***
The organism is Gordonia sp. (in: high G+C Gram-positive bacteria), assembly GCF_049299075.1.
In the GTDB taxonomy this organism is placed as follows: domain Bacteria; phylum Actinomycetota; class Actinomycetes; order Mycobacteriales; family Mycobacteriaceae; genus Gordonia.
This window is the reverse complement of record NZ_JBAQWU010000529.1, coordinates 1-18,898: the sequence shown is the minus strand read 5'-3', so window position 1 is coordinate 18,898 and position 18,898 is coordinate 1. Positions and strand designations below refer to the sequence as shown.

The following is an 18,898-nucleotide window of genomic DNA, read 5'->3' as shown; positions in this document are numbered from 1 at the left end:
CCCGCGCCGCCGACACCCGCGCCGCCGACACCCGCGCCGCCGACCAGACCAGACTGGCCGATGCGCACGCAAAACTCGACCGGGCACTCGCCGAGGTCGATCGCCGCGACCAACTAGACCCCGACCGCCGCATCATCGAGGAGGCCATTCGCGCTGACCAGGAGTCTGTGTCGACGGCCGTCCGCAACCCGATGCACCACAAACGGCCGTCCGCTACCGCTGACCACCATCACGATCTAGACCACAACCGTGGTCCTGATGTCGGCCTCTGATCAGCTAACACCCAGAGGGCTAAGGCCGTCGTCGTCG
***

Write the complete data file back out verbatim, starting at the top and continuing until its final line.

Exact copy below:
The organism is Gordonia sp. (in: high G+C Gram-positive bacteria), assembly GCF_049299075.1.
In the GTDB taxonomy this organism is placed as follows: domain Bacteria; phylum Actinomycetota; class Actinomycetes; order Mycobacteriales; family Mycobacteriaceae; genus Gordonia.
This window is the reverse complement of record NZ_JBAQWU010000529.1, coordinates 1-18,898: the sequence shown is the minus strand read 5'-3', so window position 1 is coordinate 18,898 and position 18,898 is coordinate 1. Positions and strand designations below refer to the sequence as shown.

The following is an 18,898-nucleotide window of genomic DNA, read 5'->3' as shown; positions in this document are numbered from 1 at the left end:
CCCGCGCCGCCGACACCCGCGCCGCCGACACCCGCGCCGCCGACCAGACCAGACTGGCCGATGCGCACGCAAAACTCGACCGGGCACTCGCCGAGGTCGATCGCCGCGACCAACTAGACCCCGACCGCCGCATCATCGAGGAGGCCATTCGCGCTGACCAGGAGTCTGTGTCGACGGCCGTCCGCAACCCGATGCACCACAAACGGCCGTCCGCTACCGCTGACCACCATCACGATCTAGACCACAACCGTGGTCCTGATGTCGGCCTCTGATCAGCTAACACCCAGAGGGCTAAGGCCGTCGTCGTCG